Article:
The Importance of Managing a Construction Backlog

By Lynn Pearcey, MBA, Copywriter, AIA Contract Documents

May 29, 2024

Construction backlogs don’t just happen; they’re the byproducts of careful planning, communication, financial stewardship, and transparency when it comes to the clients receiving the service. A backlog is something that every contractor, regardless of their size or length of operations, craves, as it represents security. Mining for opportunities in the construction industry is challenging even in the best economy, and when a contractor knows more work is waiting once their current project ends, there’s comfort.

If managed responsibly, a backlog can be a contractor’s greatest asset and a cornerstone for success. But by the same token, a mismanaged backlog can quickly become a liability and a financial burden that can sometimes be irrecoverable. Mismanaging a backlog often leads to missed deadlines, something no contractor ever wants on their resume. With the delays associated with missed deadlines, costs rise, quickly eating into profits. Add to this mix the potential of damaging relationships, valuable relationships that are necessary for building a business, and what’s left is a recipe for disaster, which is where the importance of proper backlog management matters.

Managing Backlog Properly

When it comes to managing backlog properly, contractors should follow these important steps.

  1. Build a Backlog Philosophy: Backlogs don’t just happen, which is why there must be a philosophy for managing them. Contractors should refrain from aimlessly bidding on projects when they’re building a backlog. Instead, they should build a project profile and make sure potential opportunities align with the established profile before pursuing or adding to the backlog.
  2. Honesty is the Best Policy:Honesty is one of the core building blocks of backlog management. First, the contractors must be honest about what they can handle. At this point, greed often enters the equation, causing the contractor to get off-course and deviate from the project profile. Securing projects is challenging, so going outside of the profile is understandable, but when it comes to building a backlog, it’s not advisable. Contractors should be honest with themselves and their clients. Overpromising and underdelivering is a sure-fire way for contractors to damage their business and burn bridges they might need to pass over. With that said, contractors should always opt for transparency concerning their bandwidth and capabilities, understanding that business relies on relationships, integrity, and, above all, honesty.
  3. Pay Attention to Resources: Resources are the lifeline of a construction project, both from a material and human resource perspective. Resources play a pivotal role in backlog management, and it’s critical that a contractor knows who and what they have at their disposal when going through the stages of building and managing their backlog. Understanding the available resources can’t be overemphasized, as it answers many of the major questions associated with any project. Will this crew be finished in time for the next project if accepted? Is there enough working capital to finance the new opportunity effectively? Contractors must resolve these and many other questions during effective backlog management.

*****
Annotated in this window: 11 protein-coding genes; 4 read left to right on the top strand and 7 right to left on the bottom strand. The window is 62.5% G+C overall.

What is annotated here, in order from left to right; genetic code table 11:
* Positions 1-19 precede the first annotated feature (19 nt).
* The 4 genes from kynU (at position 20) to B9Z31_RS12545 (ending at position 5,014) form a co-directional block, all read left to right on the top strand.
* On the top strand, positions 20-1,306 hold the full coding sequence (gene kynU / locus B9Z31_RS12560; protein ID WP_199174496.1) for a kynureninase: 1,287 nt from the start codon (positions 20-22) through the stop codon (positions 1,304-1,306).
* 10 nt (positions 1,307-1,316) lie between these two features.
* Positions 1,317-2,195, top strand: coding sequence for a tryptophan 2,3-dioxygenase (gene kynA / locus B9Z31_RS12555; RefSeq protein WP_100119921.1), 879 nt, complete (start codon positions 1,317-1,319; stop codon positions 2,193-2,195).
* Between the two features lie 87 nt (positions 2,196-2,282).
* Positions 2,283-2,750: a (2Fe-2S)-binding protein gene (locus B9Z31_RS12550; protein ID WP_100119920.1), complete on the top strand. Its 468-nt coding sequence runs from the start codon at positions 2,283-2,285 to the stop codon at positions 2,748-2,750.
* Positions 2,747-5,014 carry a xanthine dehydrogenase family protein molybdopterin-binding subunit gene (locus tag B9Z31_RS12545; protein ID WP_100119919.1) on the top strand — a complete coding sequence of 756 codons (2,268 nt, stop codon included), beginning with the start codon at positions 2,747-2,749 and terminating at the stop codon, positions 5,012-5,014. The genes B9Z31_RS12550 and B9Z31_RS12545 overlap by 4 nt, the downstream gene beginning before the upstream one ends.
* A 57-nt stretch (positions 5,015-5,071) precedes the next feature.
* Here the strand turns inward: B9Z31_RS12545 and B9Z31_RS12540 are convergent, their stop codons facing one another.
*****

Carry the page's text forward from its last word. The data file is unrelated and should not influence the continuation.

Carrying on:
4. Remember, it’s Always About People: People are an important part of the construction and backlog management equation. Internally, contractors need to keep employees satisfied, motivated, and feeling valued. Externally, clients need to feel valued since they’re trusting contractors with projects that represent significant financial commitments. Contractors who can keep this principle in mind are well on their way to effectively building and managing a construction backlog that yields favorable results for years to come.


Managing a construction backlog takes effort. Those contractors who invest their time and energy into this critical part of their business stand to reap significant benefits. That investment includes software solutions and tools offered by AIA Contract Documents. Change orders are part of the backlog management process and AIA Document G701-2017 Change Order is the construction industry’s change order document of choice. G702-1992 Application and Certificate for Payment, G703-1992 Continuation Sheet, and G702S-2017 Application and Certificate for Payment Contractor-Subcontractor Version, all help contractors successfully manage their construction backlogs.

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AIA Contract Documents has provided this article for general informational purposes only. The information provided is not legal opinion or legal advice and does not create an attorney-client relationship of any kind. This article is also not intended to provide guidance as to how project parties should interpret their specific contracts or resolve contract disputes, as those decisions will need to be made in consultation with legal counsel, insurance counsel, and other professionals, and based upon a multitude of factors.